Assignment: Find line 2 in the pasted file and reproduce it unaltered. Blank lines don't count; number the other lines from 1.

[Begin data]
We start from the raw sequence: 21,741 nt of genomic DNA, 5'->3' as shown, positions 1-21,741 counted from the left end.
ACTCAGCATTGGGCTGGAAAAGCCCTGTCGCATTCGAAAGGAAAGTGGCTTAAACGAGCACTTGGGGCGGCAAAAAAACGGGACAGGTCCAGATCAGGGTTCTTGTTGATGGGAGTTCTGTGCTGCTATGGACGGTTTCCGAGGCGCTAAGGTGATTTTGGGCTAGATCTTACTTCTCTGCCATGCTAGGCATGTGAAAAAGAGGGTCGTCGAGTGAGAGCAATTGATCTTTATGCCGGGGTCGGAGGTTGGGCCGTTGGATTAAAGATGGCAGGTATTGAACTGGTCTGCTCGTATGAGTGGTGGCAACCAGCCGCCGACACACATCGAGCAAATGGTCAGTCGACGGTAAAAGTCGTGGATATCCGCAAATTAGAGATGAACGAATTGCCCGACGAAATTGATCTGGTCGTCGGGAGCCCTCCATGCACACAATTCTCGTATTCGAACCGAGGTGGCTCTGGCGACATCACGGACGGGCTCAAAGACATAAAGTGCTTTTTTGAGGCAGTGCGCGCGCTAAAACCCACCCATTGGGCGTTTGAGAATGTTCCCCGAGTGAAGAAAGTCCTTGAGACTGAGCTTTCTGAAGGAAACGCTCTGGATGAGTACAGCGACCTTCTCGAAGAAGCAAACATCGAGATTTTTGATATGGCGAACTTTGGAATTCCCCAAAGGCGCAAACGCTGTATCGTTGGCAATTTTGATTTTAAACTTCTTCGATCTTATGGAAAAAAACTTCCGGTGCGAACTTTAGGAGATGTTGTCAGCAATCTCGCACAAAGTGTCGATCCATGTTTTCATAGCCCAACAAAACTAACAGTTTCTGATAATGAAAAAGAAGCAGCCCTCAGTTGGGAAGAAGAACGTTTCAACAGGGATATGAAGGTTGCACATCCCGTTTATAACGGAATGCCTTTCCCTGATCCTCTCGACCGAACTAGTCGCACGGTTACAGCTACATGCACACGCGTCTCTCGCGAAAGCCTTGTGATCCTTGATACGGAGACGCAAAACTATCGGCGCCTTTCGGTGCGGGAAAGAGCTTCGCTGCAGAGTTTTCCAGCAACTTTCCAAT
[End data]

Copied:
ACTCAGCATTGGGCTGGAAAAGCCCTGTCGCATTCGAAAGGAAAGTGGCTTAAACGAGCACTTGGGGCGGCAAAAAAACGGGACAGGTCCAGATCAGGGTTCTTGTTGATGGGAGTTCTGTGCTGCTATGGACGGTTTCCGAGGCGCTAAGGTGATTTTGGGCTAGATCTTACTTCTCTGCCATGCTAGGCATGTGAAAAAGAGGGTCGTCGAGTGAGAGCAATTGATCTTTATGCCGGGGTCGGAGGTTGGGCCGTTGGATTAAAGATGGCAGGTATTGAACTGGTCTGCTCGTATGAGTGGTGGCAACCAGCCGCCGACACACATCGAGCAAATGGTCAGTCGACGGTAAAAGTCGTGGATATCCGCAAATTAGAGATGAACGAATTGCCCGACGAAATTGATCTGGTCGTCGGGAGCCCTCCATGCACACAATTCTCGTATTCGAACCGAGGTGGCTCTGGCGACATCACGGACGGGCTCAAAGACATAAAGTGCTTTTTTGAGGCAGTGCGCGCGCTAAAACCCACCCATTGGGCGTTTGAGAATGTTCCCCGAGTGAAGAAAGTCCTTGAGACTGAGCTTTCTGAAGGAAACGCTCTGGATGAGTACAGCGACCTTCTCGAAGAAGCAAACATCGAGATTTTTGATATGGCGAACTTTGGAATTCCCCAAAGGCGCAAACGCTGTATCGTTGGCAATTTTGATTTTAAACTTCTTCGATCTTATGGAAAAAAACTTCCGGTGCGAACTTTAGGAGATGTTGTCAGCAATCTCGCACAAAGTGTCGATCCATGTTTTCATAGCCCAACAAAACTAACAGTTTCTGATAATGAAAAAGAAGCAGCCCTCAGTTGGGAAGAAGAACGTTTCAACAGGGATATGAAGGTTGCACATCCCGTTTATAACGGAATGCCTTTCCCTGATCCTCTCGACCGAACTAGTCGCACGGTTACAGCTACATGCACACGCGTCTCTCGCGAAAGCCTTGTGATCCTTGATACGGAGACGCAAAACTATCGGCGCCTTTCGGTGCGGGAAAGAGCTTCGCTGCAGAGTTTTCCAGCAACTTTCCAAT